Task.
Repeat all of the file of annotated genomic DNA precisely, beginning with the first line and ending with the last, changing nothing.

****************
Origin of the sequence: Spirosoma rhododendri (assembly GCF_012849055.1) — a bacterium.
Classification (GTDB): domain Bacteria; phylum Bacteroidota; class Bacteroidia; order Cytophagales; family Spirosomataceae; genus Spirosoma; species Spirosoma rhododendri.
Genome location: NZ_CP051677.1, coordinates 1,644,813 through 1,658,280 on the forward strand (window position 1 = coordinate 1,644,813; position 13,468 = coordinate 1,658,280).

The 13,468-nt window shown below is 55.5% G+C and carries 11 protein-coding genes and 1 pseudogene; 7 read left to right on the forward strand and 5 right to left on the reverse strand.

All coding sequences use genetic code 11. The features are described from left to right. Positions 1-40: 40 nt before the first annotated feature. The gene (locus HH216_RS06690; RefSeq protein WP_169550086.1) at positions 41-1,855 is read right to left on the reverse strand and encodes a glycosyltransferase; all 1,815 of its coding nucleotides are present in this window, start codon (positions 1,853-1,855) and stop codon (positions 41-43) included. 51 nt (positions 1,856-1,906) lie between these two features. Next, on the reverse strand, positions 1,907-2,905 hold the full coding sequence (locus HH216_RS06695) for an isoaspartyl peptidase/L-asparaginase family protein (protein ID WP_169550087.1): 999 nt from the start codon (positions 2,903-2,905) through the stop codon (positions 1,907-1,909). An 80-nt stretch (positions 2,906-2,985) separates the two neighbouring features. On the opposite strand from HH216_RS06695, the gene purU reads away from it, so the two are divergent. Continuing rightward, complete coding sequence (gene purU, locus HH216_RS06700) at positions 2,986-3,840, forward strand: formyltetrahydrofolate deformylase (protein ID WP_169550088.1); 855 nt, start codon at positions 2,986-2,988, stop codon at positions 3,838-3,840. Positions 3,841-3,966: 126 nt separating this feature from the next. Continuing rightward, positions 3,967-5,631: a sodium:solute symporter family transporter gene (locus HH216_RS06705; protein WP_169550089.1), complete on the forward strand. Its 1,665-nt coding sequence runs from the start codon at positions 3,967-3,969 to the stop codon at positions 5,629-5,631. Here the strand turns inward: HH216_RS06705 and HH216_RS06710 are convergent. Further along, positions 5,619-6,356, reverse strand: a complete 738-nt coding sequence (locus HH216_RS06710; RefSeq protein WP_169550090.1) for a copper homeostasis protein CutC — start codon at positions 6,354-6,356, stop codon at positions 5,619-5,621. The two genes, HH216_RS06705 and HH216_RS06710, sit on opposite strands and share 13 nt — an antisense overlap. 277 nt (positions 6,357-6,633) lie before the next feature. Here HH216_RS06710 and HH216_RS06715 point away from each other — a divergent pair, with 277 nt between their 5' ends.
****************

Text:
Origin of the sequence: Spirosoma rhododendri (assembly GCF_012849055.1) — a bacterium.
Classification (GTDB): domain Bacteria; phylum Bacteroidota; class Bacteroidia; order Cytophagales; family Spirosomataceae; genus Spirosoma; species Spirosoma rhododendri.
Genome location: NZ_CP051677.1, coordinates 1,644,813 through 1,658,280 on the forward strand (window position 1 = coordinate 1,644,813; position 13,468 = coordinate 1,658,280).

The 13,468-nt window shown below is 55.5% G+C and carries 11 protein-coding genes and 1 pseudogene; 7 read left to right on the forward strand and 5 right to left on the reverse strand.

All coding sequences use genetic code 11. The features are described from left to right. Positions 1-40: 40 nt before the first annotated feature. The gene (locus HH216_RS06690; RefSeq protein WP_169550086.1) at positions 41-1,855 is read right to left on the reverse strand and encodes a glycosyltransferase; all 1,815 of its coding nucleotides are present in this window, start codon (positions 1,853-1,855) and stop codon (positions 41-43) included. 51 nt (positions 1,856-1,906) lie between these two features. Next, on the reverse strand, positions 1,907-2,905 hold the full coding sequence (locus HH216_RS06695) for an isoaspartyl peptidase/L-asparaginase family protein (protein ID WP_169550087.1): 999 nt from the start codon (positions 2,903-2,905) through the stop codon (positions 1,907-1,909). An 80-nt stretch (positions 2,906-2,985) separates the two neighbouring features. On the opposite strand from HH216_RS06695, the gene purU reads away from it, so the two are divergent. Continuing rightward, complete coding sequence (gene purU, locus HH216_RS06700) at positions 2,986-3,840, forward strand: formyltetrahydrofolate deformylase (protein ID WP_169550088.1); 855 nt, start codon at positions 2,986-2,988, stop codon at positions 3,838-3,840. Positions 3,841-3,966: 126 nt separating this feature from the next. Continuing rightward, positions 3,967-5,631: a sodium:solute symporter family transporter gene (locus HH216_RS06705; protein WP_169550089.1), complete on the forward strand. Its 1,665-nt coding sequence runs from the start codon at positions 3,967-3,969 to the stop codon at positions 5,629-5,631. Here the strand turns inward: HH216_RS06705 and HH216_RS06710 are convergent. Further along, positions 5,619-6,356, reverse strand: a complete 738-nt coding sequence (locus HH216_RS06710; RefSeq protein WP_169550090.1) for a copper homeostasis protein CutC — start codon at positions 6,354-6,356, stop codon at positions 5,619-5,621. The two genes, HH216_RS06705 and HH216_RS06710, sit on opposite strands and share 13 nt — an antisense overlap. 277 nt (positions 6,357-6,633) lie before the next feature. Here HH216_RS06710 and HH216_RS06715 point away from each other — a divergent pair, with 277 nt between their 5' ends.